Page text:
Ezra T. Benson

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Missionary Experience

Ezra T. Benson was born in Massachusetts in 1811. He grew up among farmers and learned to work hard. When he was 20, he married Pamelia Andrus. A series of moves and different attempts to make a living took them eventually to "the West",where they settled in Quincy, Illinois in 1839.

Many members of the Church were moving to that area at the time, having recently been driven out of Missouri by the mobs of Governor Boggs. The Bensons were impressed by their new neighbors, and after careful investigation of the doctrines of the Church, were baptized in 1840.

In June 1842, Elder Benson was called on his first mission, to the Eastern states.  He prepared with eagerness, and started the journey "without purse or scrip." As soon as they left Nauvoo, the missionaries began their work, preaching along the way. Some of the early meetings went well; at Chambersburgh, Illinois, they arranged to preach in a schoolhouse.  Elder Benson recorded:

"The house was filled, and many stood outside at the windows. I preached for one hour and a half, and felt as though my feet were about six inches from the floor, for, when I stepped, I could not feel it.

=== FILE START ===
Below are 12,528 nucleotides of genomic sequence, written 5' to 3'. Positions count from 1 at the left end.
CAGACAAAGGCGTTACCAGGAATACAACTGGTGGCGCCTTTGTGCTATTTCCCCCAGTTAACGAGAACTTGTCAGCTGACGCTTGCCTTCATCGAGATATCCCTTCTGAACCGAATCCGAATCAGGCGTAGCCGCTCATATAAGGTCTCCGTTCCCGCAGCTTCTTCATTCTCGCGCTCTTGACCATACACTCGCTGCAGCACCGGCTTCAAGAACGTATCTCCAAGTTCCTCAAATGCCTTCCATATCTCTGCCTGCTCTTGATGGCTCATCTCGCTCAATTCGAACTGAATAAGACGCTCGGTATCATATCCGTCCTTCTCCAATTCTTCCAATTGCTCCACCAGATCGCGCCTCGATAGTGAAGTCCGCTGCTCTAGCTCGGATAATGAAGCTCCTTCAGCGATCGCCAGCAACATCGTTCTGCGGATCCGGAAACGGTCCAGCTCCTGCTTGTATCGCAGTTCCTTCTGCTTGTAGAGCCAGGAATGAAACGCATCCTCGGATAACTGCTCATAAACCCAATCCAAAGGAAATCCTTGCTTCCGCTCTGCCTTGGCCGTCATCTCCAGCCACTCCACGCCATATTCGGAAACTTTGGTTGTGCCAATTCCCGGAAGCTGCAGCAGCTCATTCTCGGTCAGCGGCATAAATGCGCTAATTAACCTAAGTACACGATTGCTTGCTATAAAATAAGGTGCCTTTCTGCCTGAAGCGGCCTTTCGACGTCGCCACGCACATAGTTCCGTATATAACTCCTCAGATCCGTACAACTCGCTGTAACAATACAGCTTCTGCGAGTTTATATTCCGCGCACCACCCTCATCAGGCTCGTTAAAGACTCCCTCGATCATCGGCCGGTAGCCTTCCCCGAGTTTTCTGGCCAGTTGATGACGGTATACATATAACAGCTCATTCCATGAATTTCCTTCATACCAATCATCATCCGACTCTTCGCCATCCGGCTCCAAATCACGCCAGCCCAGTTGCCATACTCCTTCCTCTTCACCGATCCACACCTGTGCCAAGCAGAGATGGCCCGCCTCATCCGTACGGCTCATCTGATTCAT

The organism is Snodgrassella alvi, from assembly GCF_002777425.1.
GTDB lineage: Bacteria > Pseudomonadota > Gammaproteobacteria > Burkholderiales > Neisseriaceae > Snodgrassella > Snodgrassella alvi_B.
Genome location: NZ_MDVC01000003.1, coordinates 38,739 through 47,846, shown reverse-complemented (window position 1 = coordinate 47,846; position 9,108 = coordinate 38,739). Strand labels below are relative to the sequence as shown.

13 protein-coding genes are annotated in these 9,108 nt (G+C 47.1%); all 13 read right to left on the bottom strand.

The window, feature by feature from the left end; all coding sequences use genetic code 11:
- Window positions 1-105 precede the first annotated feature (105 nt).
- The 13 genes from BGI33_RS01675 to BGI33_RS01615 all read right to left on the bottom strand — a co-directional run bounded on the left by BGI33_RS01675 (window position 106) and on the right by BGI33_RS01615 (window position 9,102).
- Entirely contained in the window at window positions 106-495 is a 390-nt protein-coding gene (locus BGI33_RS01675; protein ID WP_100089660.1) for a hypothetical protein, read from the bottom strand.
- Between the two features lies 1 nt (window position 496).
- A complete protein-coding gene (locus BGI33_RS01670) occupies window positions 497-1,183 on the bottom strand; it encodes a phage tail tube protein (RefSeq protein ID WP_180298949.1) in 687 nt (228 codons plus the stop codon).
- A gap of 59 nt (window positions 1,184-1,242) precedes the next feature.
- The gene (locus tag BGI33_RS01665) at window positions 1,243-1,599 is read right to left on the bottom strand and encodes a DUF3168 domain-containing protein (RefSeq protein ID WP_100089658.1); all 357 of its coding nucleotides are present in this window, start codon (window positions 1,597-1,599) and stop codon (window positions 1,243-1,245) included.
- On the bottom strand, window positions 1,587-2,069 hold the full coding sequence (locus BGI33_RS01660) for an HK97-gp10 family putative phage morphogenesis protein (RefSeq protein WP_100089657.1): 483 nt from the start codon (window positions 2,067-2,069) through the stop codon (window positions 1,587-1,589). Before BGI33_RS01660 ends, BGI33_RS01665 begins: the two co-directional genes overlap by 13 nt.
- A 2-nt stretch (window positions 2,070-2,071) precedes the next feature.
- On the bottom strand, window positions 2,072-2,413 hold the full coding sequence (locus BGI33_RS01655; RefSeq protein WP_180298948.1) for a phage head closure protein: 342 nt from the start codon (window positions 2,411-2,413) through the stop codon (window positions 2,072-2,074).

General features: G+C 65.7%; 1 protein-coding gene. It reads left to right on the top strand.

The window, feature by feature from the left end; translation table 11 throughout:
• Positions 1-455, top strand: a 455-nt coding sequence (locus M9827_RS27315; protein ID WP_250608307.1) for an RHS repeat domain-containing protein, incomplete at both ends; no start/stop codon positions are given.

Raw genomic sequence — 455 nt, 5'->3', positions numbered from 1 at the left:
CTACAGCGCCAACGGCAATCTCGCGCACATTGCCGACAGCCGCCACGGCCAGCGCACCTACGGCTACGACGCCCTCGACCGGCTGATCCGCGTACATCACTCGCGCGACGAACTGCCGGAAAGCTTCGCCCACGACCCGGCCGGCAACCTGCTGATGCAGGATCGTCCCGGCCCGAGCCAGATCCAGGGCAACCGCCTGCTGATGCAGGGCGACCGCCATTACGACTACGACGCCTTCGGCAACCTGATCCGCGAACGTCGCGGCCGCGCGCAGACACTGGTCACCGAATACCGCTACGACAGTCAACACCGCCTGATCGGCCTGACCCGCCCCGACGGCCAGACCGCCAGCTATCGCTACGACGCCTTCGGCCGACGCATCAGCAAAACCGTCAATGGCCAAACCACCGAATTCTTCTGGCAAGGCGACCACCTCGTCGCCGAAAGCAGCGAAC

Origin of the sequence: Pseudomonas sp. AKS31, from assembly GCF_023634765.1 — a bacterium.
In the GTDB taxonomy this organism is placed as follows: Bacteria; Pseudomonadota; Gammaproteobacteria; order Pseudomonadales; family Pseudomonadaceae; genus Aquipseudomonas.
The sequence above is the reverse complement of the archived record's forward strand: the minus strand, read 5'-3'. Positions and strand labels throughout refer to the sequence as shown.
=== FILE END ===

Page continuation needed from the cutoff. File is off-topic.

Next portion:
Many said at the close of the meeting that they had never heard such a discourse in their lives. I really began to think I was a preacher. The people requested me to tarry with them longer, but as my appointment was out, I thought it necessary to continue my journey."

Elder Benson's confidence in his abilities apparently led him to some pride; in the next city, called Milton, he had a different experience and seemed to learn a lesson:

"I had a small congregation, and made an attempt to preach, but it proved the dryest discourse I ever heard, since I did not put my trust in the Lord as much as I should have done.  Had there been a back door, I think I should have been missing.  But just as I was closing, Brother Harlow Redfield came into the meeting, and I called on him to speak.  Being quite a preacher, he saved the meeting. It proved to be satisfactory to the congregation."

Elder Benson learned the lesson well, and went on to be a persuasive and inspirational speaker. He was called to serve as an apostle in 1846, came to Utah with the pioneers the next year, and served faithfully until his death in 1869.

The great-grandson of Ezra Taft Benson, bearing the same name, was born in 1899 and became the 13th president of the Church.

(See Evans and Anderson, Ezra T. Benson, Pioneer, Statesman, Saint, p. 53; and Jenson, LDS Biographical Encyclopedia, 1:99)